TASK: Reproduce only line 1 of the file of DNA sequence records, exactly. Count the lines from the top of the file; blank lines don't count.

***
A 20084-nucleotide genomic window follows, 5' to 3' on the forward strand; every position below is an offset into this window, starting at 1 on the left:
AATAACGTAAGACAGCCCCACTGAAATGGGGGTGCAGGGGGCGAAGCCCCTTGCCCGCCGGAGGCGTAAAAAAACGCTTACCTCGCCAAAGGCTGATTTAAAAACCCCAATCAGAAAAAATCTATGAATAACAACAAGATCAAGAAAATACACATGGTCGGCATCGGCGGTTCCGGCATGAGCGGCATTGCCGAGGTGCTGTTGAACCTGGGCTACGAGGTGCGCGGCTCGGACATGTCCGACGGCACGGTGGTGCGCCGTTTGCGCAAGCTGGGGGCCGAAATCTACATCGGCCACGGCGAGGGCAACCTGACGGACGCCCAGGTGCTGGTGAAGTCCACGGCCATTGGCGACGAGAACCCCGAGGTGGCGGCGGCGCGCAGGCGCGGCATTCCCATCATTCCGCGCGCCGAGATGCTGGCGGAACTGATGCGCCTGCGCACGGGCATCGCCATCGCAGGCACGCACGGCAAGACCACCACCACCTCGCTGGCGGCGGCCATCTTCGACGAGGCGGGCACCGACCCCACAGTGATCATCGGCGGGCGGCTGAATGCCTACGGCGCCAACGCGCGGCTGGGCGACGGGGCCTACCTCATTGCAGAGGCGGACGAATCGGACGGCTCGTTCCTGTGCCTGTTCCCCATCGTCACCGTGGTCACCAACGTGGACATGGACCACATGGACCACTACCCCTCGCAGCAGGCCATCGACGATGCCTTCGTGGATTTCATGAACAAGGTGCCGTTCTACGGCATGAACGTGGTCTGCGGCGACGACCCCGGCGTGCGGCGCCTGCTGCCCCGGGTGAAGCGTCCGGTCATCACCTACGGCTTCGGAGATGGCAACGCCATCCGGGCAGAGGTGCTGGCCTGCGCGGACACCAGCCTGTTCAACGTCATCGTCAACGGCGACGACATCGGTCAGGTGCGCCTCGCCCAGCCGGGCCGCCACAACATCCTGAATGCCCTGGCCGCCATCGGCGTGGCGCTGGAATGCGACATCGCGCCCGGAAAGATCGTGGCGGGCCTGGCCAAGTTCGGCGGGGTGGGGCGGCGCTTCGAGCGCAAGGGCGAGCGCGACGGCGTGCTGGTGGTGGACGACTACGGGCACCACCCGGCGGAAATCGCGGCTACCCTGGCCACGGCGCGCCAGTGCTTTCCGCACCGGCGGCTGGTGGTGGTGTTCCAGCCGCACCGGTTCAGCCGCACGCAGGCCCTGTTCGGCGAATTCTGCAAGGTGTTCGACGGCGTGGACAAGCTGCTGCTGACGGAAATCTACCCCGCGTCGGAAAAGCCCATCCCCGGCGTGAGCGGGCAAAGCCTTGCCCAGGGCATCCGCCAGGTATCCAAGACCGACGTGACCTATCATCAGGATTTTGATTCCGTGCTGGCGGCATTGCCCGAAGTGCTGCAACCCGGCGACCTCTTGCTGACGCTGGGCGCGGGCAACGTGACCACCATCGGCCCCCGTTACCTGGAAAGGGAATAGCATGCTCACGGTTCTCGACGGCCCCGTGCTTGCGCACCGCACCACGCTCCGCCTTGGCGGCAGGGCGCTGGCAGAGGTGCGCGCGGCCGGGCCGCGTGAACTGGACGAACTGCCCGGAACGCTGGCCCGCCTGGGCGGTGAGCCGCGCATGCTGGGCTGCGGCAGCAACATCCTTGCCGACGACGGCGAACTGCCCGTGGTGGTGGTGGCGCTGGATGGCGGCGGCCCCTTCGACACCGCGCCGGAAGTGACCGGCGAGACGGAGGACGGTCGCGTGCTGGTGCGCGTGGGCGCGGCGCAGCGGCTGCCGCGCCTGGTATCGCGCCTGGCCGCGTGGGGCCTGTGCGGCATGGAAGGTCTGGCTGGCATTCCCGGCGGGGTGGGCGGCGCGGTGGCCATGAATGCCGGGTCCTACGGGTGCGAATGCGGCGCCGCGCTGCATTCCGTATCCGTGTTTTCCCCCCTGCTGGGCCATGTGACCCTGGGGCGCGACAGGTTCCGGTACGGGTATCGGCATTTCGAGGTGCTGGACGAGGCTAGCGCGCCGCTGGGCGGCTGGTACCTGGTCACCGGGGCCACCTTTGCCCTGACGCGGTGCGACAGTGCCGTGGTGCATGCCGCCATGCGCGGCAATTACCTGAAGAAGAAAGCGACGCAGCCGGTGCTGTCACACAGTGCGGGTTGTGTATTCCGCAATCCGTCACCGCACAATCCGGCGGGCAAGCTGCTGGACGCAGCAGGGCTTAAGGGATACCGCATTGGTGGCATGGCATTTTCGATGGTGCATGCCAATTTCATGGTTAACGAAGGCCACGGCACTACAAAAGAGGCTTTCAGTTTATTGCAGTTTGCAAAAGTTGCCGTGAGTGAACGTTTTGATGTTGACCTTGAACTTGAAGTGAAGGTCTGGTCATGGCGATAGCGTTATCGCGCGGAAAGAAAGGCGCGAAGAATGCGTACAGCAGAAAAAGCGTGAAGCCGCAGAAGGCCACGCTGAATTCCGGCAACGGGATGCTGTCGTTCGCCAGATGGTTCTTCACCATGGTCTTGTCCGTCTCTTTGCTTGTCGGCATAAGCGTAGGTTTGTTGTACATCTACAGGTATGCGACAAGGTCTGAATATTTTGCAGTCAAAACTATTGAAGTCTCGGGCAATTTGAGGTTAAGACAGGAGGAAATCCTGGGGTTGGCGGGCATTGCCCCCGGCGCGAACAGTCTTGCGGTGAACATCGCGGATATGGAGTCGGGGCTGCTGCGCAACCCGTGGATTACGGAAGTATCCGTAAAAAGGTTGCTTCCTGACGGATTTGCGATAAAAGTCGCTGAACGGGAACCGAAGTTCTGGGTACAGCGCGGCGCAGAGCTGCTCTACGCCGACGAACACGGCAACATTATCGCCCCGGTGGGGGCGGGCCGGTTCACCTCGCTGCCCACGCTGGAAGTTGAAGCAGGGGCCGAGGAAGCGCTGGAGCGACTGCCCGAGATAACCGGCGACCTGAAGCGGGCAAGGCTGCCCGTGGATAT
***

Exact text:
A 20084-nucleotide genomic window follows, 5' to 3' on the forward strand; every position below is an offset into this window, starting at 1 on the left: